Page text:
The leadership of Total Intelligence also includes Craig Johnson, a twenty-seven-year CIA officer who specialized in Central and South America, and Caleb “Cal” Temple, who joined the company straight out of the Defense Intelligence Agency, where he served from 2004 to ‘06 as chief of the Office of Intelligence Operations in the Joint Intelligence Task Force—Combating Terrorism. According to his Total Intelligence bio, Temple directed the “DIA’s 24/7 analytic terrorism target development and other counterterrorism intelligence activities in support of military operations worldwide. He also oversaw 24/7 global counterterrorism indications and warning analysis for the U.S. Defense Department.” The company also boasts officials drawn from the Drug Enforcement Agency and the FBI.
Total Intelligence is run out of an office on the ninth floor of a building in the Ballston area of Arlington, Virginia. Its “Global Fusion Center,” complete with large-screen TVs broadcasting international news channels and computer stations staffed by analysts surfing the web, “operates around the clock every day of the year” and is modeled after the CIA’s counterterrorist center, once run by Black. The firm employs at least sixty-five full-time staff—some estimates say it’s closer to 100. “Total Intel brings the…skills traditionally honed by CIA operatives directly to the board room,” Black said when the company launched. “With a service like this, CEOs and their security personnel will be able to respond to threats quickly and confidently—whether it’s determining which city is safest to open a new plant in or working to keep employees out of harm’s way after a terrorist attack.”
Black insists, “This is a completely legal enterprise. We break no laws. We don’t go anywhere near breaking laws. We don’t have to.” But what services Total Intelligence is providing, and to whom, is shrouded in secrecy. It is clear, though, that the company is leveraging the reputations and inside connections of its executives. “Cofer can open doors,” Richer told the Washington Post in 2007. “I can open doors. We can generally get in to see who we need to see. We don’t help pay bribes. We do everything within the law, but we can deal with the right minister or person.” Black told the paper he and Richer spend a lot of their time traveling. “I am discreet in where I go and who I see. I spend most of my time dealing with senior people in governments, making connections.” But it is clear that the existing connections from the former spooks’ time at the agency have brought business to Total Intelligence.
Take the case of Jordan. For years, Richer worked closely with King Abdullah, as his CIA liaison. As journalist Ken Silverstein reported, “The CIA has lavishly subsidized Jordan’s intelligence service, and has sent millions of dollars in recent years for intelligence training. After Richer retired, sources say, he helped Blackwater land a lucrative deal with the Jordanian government to provide the same sort of training offered by the CIA. Millions of dollars that the CIA ‘invested’ in Jordan walked out the door with Richer—if this were a movie, it would be a cross between Jerry Maguire and Syriana. ‘People [at the agency] are pissed off,’ said one source. ‘Abdullah still speaks with Richer regularly, and he thinks that’s the same thing as talking to us. He thinks Richer is still the man.’ Except in this case it’s Richer, not his client, yelling ‘show me the money.’”
In a 2007 interview on the cable business network CNBC, Black was brought on as an analyst to discuss “investing in Jordan.” At no point in the interview was Black identified as working for the Jordanian government. Total Intelligence was described as “a corporate consulting firm that includes investment strategy,” while “Ambassador Black” was introduced as “a twenty-eight-year veteran of the CIA,” the “top counterterror guy” and “a key planner for the breathtakingly rapid victory of American forces that toppled the Taliban in Afghanistan.” Black heaped lavish praise on Jordan and its monarchy. “You have leadership, King Abdullah, His Majesty King Abdullah, who is certainly kind towards investors, very protective,” Black said. “Jordan is, in our view, a very good investment. There are some exceptional values there.” He said Jordan is in a region where there are “numerous commodities that are being produced and doing well.”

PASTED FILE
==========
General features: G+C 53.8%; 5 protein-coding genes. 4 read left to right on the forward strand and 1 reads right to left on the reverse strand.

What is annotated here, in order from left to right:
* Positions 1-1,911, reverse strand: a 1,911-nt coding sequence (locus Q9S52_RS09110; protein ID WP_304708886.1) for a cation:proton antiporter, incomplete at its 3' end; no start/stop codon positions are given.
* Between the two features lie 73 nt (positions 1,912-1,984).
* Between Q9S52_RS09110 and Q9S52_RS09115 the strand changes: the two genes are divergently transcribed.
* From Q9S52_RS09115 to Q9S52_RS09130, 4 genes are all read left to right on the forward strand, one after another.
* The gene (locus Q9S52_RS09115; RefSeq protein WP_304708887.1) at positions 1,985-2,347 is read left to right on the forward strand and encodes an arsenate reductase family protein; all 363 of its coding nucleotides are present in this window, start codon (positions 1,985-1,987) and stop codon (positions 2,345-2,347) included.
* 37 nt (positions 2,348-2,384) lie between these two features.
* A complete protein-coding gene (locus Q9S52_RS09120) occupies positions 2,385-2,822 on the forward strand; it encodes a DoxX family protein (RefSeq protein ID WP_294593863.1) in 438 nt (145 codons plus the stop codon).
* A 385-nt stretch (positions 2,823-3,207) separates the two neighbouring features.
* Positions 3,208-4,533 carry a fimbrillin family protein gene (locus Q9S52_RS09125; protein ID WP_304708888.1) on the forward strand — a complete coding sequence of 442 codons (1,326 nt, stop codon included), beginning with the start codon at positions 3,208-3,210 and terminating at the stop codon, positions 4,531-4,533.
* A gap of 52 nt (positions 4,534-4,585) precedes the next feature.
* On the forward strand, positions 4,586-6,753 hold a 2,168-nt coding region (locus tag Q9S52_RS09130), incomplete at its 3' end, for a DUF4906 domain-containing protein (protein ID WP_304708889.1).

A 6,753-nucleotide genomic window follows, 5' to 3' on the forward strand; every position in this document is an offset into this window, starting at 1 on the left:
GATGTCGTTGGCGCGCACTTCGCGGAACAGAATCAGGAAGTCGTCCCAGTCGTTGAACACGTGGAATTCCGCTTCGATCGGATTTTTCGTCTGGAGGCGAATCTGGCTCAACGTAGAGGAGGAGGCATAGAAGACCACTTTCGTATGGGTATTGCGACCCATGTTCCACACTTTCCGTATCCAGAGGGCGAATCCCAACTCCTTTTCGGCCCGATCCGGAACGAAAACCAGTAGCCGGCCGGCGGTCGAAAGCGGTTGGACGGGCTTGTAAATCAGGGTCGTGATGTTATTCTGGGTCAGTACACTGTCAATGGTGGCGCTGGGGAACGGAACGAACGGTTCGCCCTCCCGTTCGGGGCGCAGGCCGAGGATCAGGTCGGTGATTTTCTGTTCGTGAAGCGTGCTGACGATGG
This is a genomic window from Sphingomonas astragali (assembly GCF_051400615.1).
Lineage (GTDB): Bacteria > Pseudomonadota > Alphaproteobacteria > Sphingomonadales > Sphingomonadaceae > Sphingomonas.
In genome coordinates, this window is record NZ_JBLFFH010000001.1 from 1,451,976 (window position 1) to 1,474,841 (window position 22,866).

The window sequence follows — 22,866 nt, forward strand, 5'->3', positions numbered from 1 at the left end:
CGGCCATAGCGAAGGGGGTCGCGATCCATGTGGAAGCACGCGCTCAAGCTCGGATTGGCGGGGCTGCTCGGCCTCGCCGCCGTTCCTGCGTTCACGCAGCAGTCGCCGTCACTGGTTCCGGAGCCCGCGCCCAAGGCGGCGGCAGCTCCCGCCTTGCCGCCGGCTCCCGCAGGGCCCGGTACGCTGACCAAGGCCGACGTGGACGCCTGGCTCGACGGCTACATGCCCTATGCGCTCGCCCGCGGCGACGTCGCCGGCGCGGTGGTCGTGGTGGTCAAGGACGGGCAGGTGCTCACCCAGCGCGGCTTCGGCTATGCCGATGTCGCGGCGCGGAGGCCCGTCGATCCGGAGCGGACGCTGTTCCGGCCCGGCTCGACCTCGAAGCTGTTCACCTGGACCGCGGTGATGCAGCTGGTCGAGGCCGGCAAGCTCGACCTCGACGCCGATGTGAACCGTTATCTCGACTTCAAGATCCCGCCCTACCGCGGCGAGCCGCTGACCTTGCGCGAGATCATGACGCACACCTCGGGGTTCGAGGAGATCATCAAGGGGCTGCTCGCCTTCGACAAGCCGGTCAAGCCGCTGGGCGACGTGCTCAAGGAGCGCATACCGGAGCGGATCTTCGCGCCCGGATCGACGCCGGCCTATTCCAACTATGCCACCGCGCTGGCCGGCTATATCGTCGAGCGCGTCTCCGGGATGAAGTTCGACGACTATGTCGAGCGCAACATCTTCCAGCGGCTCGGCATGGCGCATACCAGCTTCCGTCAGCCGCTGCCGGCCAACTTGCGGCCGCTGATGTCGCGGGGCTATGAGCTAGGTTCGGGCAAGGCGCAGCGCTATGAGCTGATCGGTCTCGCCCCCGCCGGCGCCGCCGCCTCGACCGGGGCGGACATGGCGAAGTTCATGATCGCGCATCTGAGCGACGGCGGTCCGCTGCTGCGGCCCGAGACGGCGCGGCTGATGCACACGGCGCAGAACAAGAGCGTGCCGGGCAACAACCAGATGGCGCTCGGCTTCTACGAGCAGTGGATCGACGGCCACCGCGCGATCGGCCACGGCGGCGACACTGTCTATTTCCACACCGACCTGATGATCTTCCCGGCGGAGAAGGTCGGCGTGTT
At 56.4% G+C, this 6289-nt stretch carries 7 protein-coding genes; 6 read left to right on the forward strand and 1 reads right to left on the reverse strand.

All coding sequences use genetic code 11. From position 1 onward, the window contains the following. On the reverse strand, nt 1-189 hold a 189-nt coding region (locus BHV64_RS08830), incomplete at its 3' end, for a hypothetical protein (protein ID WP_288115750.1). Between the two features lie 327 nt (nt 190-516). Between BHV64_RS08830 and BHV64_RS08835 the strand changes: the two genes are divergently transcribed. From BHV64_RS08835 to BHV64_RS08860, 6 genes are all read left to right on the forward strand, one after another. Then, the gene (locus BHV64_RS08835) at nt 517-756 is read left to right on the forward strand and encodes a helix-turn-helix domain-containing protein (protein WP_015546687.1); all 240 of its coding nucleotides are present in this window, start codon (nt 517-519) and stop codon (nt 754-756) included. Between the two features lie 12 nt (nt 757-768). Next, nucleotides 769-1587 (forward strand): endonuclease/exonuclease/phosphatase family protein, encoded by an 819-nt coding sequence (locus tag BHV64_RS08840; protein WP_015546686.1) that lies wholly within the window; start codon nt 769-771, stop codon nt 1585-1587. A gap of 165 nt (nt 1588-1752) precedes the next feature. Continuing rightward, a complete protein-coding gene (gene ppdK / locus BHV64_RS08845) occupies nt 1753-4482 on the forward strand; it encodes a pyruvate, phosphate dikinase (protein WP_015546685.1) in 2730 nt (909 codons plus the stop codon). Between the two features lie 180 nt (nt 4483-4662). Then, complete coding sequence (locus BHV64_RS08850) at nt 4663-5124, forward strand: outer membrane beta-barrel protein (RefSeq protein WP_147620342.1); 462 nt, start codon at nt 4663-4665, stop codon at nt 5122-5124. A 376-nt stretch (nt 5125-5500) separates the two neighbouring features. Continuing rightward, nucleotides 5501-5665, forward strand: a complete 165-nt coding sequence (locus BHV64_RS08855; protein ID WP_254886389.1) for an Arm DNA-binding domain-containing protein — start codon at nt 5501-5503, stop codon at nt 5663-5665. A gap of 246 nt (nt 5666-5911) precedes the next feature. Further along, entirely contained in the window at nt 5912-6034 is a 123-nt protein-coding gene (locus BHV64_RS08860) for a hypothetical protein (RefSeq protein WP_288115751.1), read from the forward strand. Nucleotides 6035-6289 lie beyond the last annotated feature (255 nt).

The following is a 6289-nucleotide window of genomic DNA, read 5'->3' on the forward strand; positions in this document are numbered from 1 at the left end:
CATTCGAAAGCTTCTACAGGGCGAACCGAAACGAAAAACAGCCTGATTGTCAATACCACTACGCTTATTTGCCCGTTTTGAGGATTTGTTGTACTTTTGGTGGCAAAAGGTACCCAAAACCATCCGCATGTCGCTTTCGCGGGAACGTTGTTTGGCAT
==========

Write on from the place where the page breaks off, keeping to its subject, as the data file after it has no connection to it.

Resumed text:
With no hint of the brutality behind the exodus, Black argued that the flood of Iraqi refugees fleeing the violence of the US occupation was good for potential investors in Jordan. “We get something like 600, 700,000 Iraqis that have moved from Iraq into Jordan that require cement, furniture, housing and the like. So it is a—it is an island of growth and potential, certainly in that immediate area. So it looks good,” he said. “There are opportunities for investment. It is not all bad. Sometimes Americans need to watch a little less TV…. But there is—there is opportunity in everything. That’s why you need situation awareness, and that’s one of the things that our company does. It provides the kinds of intelligence and insight to provide situational awareness so you can make the best investments.”
Black and other Total Intelligence executives have turned their CIA careers, reputations, contacts and connections into business opportunities. What they once did for the US government, they now do for private interests. It is not difficult to imagine clients feeling as though they are essentially hiring the US government to serve their own interests. In 2007 Richer told the Post that now that he is in the private sector, foreign military officials and others are more willing to give him information than they were when he was with the CIA. Richer recalled a conversation with a foreign general during which he was surprised at the potentially “classified” information the general revealed. When Richer asked why the general was giving him the information, he said the general responded, “If I tell it to an embassy official I’ve created espionage. You’re a business partner.”